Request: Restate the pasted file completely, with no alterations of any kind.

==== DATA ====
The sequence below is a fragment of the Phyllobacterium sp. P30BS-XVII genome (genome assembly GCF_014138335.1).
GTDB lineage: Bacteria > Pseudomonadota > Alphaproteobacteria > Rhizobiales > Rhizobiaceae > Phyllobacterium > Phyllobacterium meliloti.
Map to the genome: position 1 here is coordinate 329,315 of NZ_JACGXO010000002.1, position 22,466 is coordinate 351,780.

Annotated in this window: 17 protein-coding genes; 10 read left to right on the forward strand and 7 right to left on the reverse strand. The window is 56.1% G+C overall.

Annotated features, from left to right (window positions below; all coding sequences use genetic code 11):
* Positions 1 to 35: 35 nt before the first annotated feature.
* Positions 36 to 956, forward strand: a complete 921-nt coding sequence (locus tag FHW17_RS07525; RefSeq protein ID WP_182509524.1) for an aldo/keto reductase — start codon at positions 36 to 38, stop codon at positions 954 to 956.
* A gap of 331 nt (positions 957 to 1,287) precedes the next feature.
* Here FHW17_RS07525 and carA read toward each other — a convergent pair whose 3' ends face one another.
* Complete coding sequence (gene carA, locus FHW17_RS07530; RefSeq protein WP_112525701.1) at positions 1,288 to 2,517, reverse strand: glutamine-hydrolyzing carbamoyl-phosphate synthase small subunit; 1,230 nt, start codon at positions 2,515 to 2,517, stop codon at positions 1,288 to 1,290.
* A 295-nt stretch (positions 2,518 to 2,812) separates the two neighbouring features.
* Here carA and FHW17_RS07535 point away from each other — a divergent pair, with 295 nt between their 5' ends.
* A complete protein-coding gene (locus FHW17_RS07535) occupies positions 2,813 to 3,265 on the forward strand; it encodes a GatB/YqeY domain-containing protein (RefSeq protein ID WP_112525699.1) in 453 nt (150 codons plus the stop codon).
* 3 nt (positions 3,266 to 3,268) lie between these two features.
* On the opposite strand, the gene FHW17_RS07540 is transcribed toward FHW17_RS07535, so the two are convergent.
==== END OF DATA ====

The sequence below is a fragment of the Phyllobacterium sp. P30BS-XVII genome (genome assembly GCF_014138335.1).
GTDB lineage: Bacteria > Pseudomonadota > Alphaproteobacteria > Rhizobiales > Rhizobiaceae > Phyllobacterium > Phyllobacterium meliloti.
Map to the genome: position 1 here is coordinate 329,315 of NZ_JACGXO010000002.1, position 22,466 is coordinate 351,780.

Annotated in this window: 17 protein-coding genes; 10 read left to right on the forward strand and 7 right to left on the reverse strand. The window is 56.1% G+C overall.

Annotated features, from left to right (window positions below; all coding sequences use genetic code 11):
* Positions 1 to 35: 35 nt before the first annotated feature.
* Positions 36 to 956, forward strand: a complete 921-nt coding sequence (locus tag FHW17_RS07525; RefSeq protein ID WP_182509524.1) for an aldo/keto reductase — start codon at positions 36 to 38, stop codon at positions 954 to 956.
* A gap of 331 nt (positions 957 to 1,287) precedes the next feature.
* Here FHW17_RS07525 and carA read toward each other — a convergent pair whose 3' ends face one another.
* Complete coding sequence (gene carA, locus FHW17_RS07530; RefSeq protein WP_112525701.1) at positions 1,288 to 2,517, reverse strand: glutamine-hydrolyzing carbamoyl-phosphate synthase small subunit; 1,230 nt, start codon at positions 2,515 to 2,517, stop codon at positions 1,288 to 1,290.
* A 295-nt stretch (positions 2,518 to 2,812) separates the two neighbouring features.
* Here carA and FHW17_RS07535 point away from each other — a divergent pair, with 295 nt between their 5' ends.
* A complete protein-coding gene (locus FHW17_RS07535) occupies positions 2,813 to 3,265 on the forward strand; it encodes a GatB/YqeY domain-containing protein (RefSeq protein ID WP_112525699.1) in 453 nt (150 codons plus the stop codon).
* 3 nt (positions 3,266 to 3,268) lie between these two features.
* On the opposite strand, the gene FHW17_RS07540 is transcribed toward FHW17_RS07535, so the two are convergent.